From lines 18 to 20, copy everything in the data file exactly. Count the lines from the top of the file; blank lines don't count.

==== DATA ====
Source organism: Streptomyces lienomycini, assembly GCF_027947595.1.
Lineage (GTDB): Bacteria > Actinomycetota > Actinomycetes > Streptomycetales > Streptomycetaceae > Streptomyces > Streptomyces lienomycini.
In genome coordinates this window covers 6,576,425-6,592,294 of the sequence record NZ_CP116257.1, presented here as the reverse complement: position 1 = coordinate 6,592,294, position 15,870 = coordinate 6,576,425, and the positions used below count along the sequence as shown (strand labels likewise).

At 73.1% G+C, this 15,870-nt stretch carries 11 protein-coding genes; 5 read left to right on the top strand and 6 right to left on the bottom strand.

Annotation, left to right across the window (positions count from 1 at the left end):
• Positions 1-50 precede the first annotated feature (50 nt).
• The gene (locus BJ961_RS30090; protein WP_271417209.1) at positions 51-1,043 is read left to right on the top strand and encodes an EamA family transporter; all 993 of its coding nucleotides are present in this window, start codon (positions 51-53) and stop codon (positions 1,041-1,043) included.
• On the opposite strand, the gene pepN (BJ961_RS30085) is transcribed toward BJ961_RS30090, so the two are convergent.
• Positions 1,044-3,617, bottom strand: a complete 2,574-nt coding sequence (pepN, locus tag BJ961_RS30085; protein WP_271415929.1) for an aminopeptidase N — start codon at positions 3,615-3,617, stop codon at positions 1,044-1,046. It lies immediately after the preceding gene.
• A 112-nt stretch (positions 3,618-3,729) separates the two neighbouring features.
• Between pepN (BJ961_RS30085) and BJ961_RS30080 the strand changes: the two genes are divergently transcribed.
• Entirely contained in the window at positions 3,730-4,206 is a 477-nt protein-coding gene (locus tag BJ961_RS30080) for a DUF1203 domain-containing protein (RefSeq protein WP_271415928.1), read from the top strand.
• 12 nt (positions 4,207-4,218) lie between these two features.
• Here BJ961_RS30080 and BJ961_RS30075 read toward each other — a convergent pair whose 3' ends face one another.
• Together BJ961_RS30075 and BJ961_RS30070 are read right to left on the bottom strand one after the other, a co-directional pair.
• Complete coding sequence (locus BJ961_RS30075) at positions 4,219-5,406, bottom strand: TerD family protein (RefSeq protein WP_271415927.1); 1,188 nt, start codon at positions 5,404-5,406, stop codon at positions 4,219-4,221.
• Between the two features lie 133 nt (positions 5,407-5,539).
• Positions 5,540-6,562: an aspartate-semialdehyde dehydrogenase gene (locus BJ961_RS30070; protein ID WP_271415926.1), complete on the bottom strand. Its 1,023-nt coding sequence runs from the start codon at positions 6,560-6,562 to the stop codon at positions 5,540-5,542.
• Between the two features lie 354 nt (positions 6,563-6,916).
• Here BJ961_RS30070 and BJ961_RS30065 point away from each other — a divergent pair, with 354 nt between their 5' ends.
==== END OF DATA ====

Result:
• Positions 5,540-6,562: an aspartate-semialdehyde dehydrogenase gene (locus BJ961_RS30070; protein ID WP_271415926.1), complete on the bottom strand. Its 1,023-nt coding sequence runs from the start codon at positions 6,560-6,562 to the stop codon at positions 5,540-5,542.
• Between the two features lie 354 nt (positions 6,563-6,916).
• Here BJ961_RS30070 and BJ961_RS30065 point away from each other — a divergent pair, with 354 nt between their 5' ends.